The next version of the internet is generally believed to be what is being called a “metaverse” – a space comprised of persistent, shared, 3D virtual spaces that link into a perceived virtual universe. “Meta” means “beyond” and the metaverse is envisioned as being a virtual space that, like the online casino, is constantly active and online. In developers’ minds, the metaverse will have its own media, shopping areas, casino sign up bonus promotions and economy.
The C-suite in Silicon Valley is obsessed with the idea but they’re not the only ones. Epic Games, creator of Fortnite, is also focusing on the metaverse. By establishing Fortnight as something “beyond” a game, the company believes, they can pioneer the new frontier.
The metaverse is where physical reality merges with the digital universe. It’s the culmination of artificial and virtual realities where people play, work and socialize. It’s also known as the AR Cloud, the spatial internet, Live Maps, the mirror world and Magicverse.
Developers envision the metaverse as a virtual space where people enter or interact with the help of mixed and augmented reality. Leslie Shannon, the Head of Trend Scouting for Nokia, discussed the metaverse during a recent talk at the VRARA’s Global Summit. She explained that, “The spatial internet is the culmination of everything that AR and VR is developing today. It’s the idea of taking information about things, locations, or historical events and actually locating that information out there in the world where it’s most relevant.”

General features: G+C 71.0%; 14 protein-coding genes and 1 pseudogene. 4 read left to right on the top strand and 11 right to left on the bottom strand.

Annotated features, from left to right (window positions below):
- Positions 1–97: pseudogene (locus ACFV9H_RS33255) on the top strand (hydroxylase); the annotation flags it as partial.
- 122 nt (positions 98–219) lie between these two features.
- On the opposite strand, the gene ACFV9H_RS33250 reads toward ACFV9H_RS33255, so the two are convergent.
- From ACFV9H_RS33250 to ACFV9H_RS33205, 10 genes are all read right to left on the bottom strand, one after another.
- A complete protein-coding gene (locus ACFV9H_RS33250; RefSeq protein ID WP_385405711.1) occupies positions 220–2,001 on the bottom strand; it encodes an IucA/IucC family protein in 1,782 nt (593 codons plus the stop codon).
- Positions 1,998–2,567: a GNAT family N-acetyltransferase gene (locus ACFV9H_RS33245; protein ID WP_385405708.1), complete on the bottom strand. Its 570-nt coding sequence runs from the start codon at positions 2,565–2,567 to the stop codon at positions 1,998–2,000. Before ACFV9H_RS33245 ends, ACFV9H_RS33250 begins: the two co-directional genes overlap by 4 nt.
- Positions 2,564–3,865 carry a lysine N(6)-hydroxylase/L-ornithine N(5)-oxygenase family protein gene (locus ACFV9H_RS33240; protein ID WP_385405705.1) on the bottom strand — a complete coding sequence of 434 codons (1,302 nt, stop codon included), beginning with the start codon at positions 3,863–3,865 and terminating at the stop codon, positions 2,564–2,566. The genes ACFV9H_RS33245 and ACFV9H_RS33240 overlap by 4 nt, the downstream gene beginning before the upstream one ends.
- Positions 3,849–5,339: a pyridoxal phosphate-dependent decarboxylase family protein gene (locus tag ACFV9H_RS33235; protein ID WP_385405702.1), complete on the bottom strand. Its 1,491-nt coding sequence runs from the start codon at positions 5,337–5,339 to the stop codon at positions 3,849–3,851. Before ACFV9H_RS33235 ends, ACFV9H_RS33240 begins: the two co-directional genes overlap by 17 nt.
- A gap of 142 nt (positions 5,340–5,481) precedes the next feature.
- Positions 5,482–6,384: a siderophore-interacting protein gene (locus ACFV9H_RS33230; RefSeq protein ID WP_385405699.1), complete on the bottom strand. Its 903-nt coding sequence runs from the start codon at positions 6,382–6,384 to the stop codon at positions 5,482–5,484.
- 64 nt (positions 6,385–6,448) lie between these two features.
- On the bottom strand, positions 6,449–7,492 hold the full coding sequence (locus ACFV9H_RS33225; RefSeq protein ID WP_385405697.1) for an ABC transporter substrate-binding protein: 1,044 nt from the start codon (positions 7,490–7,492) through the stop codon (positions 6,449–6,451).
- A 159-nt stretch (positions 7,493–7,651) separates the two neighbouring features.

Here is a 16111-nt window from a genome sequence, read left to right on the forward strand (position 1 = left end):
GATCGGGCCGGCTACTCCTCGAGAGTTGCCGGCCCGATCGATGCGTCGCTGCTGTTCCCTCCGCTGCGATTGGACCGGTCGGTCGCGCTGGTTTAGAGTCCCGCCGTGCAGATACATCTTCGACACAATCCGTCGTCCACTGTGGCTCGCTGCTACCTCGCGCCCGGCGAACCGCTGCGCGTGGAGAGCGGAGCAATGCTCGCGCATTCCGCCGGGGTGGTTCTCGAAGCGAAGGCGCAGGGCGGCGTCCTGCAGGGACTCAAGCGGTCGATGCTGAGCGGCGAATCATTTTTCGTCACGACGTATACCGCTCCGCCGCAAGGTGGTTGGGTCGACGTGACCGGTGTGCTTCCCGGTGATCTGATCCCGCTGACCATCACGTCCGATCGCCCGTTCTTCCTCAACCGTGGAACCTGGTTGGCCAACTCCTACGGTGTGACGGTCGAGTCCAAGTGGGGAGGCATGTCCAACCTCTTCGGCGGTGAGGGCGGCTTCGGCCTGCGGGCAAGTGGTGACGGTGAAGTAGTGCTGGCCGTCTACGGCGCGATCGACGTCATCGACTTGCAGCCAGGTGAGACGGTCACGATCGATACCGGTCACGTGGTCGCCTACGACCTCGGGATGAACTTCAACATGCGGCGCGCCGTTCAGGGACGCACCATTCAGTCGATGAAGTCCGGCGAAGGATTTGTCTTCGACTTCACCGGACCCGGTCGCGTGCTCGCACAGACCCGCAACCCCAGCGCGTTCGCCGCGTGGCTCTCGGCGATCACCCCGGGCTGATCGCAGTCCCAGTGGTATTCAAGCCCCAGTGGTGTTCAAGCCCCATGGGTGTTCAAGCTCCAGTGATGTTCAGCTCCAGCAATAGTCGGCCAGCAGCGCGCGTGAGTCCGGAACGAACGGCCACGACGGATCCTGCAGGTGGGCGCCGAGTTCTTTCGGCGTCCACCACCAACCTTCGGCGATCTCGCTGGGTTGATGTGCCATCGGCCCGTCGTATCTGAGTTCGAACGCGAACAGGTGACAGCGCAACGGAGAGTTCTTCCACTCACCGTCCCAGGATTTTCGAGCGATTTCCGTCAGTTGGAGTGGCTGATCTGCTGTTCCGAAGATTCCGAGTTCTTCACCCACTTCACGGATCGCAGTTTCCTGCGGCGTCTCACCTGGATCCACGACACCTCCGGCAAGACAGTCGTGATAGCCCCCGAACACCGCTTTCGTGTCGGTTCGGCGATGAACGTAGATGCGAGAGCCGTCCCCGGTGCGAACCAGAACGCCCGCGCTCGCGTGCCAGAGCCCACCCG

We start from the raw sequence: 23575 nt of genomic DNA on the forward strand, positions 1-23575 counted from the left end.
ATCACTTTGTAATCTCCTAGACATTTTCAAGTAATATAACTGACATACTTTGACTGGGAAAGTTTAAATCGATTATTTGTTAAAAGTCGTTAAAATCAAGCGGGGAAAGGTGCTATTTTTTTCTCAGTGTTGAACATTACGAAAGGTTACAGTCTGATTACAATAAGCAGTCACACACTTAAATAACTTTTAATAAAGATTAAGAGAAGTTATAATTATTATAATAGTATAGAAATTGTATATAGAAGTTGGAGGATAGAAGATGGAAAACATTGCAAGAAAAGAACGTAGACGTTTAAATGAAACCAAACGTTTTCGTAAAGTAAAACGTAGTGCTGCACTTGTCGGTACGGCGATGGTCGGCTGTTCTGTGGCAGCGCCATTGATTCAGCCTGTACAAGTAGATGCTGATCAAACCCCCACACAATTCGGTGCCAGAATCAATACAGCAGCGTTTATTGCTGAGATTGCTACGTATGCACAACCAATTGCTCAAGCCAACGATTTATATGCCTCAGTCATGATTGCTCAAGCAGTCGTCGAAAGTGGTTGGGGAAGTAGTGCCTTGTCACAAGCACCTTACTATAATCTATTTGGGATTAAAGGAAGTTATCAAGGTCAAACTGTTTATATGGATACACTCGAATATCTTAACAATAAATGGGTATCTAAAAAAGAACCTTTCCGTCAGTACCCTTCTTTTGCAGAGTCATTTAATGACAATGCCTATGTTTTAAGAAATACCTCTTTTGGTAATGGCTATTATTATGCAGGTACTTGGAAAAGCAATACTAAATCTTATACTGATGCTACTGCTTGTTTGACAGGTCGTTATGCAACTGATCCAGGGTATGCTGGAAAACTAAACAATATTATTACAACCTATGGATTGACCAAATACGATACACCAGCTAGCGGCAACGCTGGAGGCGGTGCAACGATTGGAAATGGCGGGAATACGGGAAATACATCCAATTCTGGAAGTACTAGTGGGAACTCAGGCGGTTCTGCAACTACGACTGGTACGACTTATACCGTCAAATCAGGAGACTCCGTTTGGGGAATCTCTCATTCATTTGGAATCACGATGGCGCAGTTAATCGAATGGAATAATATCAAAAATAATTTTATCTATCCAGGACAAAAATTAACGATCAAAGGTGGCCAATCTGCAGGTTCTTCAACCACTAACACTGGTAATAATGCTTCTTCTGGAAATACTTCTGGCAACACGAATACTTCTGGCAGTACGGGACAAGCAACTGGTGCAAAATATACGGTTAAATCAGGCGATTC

The metaverse is the next frontier for online interaction and brands like Fortnight are expected to play a significant role in the new arena. Thanks to its big user base, user-generated content and detailed worlds, Fortnight, which has been building the foundations of the new frontier, may be one of the first brands to offer a metaverse experience.
Epic Games, the creator of Fortnite, has made it clear that they want to make Fortnite into something more than a game. CEO of Epic Games Tim Sweeny suggests that the change is coming sooner than anyone had expected.
Fortnite wouldn’t be the first game to dip its toes into the metauniverse. Nintendo’s Animal Crossing: New Horizons has been hosting weddings and graduations during the coronavirus as social events move online.
But even though a genuine metaverse is still probably many years in the future, Sweeny believes that the time is ripe for a metaverse-light where real-world needs and activities are fulfilled online.
Cloud computing is another forerunner of the metaverse and Google, Facebook and Samsung are preparing for that event by investing heavily in VR companies. In 2019 Facebook introduced Facebook Horizon, a social space housed in virtual reality while Google has made it ever-easier to learn and work online using its cloud computing tools such as Google Docs.